United Nations, Feb 14 (PTI) Linkages between the Taliban, Al-Qaida and UN Security Council-designated terror entities such as LeT and JeM, are a further source of concern, UN Counter-Terrorism Committee Chair Ambassador T S Tirumurti said on Monday, as he noted that “serious concern” remains that Afghanistan may become a safe haven for Al Qaida and other terrorist groups in the region.
Tirumurti, India’s Permanent Representative to the UN, delivered remarks in his capacity as Chair of the Counter-Terrorism Committee to the open briefing of the Counter-Terrorism Committee on the work of the Counter-Terrorism Committee Executive Directorate (CTED) with the Member States of South and South-East Asia.
He told the briefing that the latter half of 2021 saw “consequential change” in Afghanistan with the Taliban takeover of Kabul in August, the concurrent collapse of the government of Afghanistan, and the humanitarian crisis that followed.
He stressed that the recent 1988 Committee report to the Security Council noted that the ties between the Taliban, largely through the Haqqani Network, and the Al-Qaida and foreign terrorist fighters remain close and are based on ideological alignment and relationships forged through common struggle and intermarriage.
“The linkages between the Taliban, Al-Qaida, and terrorist entities proscribed by the Security Council, such as Lashkar e-Tayyiba (LeT) and Jaish-e-Mohammed (JeM), are a further source of concern. And therefore, serious concern remains that Afghanistan may become a safe haven for Al Qaida and a number of terrorist groups in the region,” Tirumurti said in his Chair’s statement, which was as per consensus of all the 15 UN Security Council members that make up the Committee.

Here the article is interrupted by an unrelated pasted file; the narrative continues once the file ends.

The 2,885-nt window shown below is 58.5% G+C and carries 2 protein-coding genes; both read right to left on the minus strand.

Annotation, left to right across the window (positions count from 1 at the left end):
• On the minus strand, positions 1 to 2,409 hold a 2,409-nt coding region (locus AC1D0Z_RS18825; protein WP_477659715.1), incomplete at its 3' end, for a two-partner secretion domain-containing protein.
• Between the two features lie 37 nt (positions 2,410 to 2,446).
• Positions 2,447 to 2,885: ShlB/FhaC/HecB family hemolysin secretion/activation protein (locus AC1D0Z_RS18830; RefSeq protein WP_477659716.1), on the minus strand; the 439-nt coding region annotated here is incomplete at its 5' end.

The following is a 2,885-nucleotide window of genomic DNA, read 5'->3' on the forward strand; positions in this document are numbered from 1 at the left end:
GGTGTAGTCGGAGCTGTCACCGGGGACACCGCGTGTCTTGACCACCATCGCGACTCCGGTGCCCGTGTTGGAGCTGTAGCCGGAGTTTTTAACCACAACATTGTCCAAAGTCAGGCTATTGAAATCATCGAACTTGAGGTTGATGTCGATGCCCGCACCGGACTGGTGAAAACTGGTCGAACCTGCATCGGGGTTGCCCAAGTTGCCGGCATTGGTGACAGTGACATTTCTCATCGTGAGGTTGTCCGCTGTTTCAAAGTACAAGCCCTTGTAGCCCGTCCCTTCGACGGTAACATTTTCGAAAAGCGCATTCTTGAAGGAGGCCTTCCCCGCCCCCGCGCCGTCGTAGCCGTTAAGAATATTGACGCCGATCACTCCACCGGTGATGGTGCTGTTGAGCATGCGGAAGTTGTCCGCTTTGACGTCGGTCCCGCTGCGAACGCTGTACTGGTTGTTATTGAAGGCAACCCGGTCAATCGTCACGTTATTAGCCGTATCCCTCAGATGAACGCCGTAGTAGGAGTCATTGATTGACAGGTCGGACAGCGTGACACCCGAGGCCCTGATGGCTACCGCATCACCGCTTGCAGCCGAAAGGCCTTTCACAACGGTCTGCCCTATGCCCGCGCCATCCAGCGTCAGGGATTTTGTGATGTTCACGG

Tirumurti noted that since their military defeat in the conflict zones of the Middle East, ISIL and Al-Qaida have been seeking to establish a foothold in both South and South-East Asia.
Foreign terrorist fighters who travelled to the conflict zones from the region, as well as their accompanying family members — including women and children — have been returning to their countries of origin, he said, adding that many offenders are also due to complete their sentences and be released back into society in the coming months and years, “posing a further security threat.” Tirumurti underlined that the Taliban’s rise to power in Afghanistan also poses a “complex security threat” outside the region, particularly in parts of Africa, where terrorist groups may try to emulate the Taliban’s example.
He emphasised that the misuse of information and communications technologies (ICT) — including new technologies such as artificial intelligence (AI), robotics, “deep fakes”, and Blockchain — for terrorist purposes is on the increase.
“Use of drones for cross-border trafficking of arms, drugs and launching terror attacks have also remained an issue of serious concern,” he said.
He called on member states to harness the power of new technologies to counter terrorist threats in a responsible and human-rights compliant manner, while not forgetting the fact that as per UNSC resolution 1566 (2004), it is terrorism which seriously impairs the enjoyment of human rights and threaten the social and economic development of all States and undermine global stability and prosperity. PTI YAS RS AKJ RS
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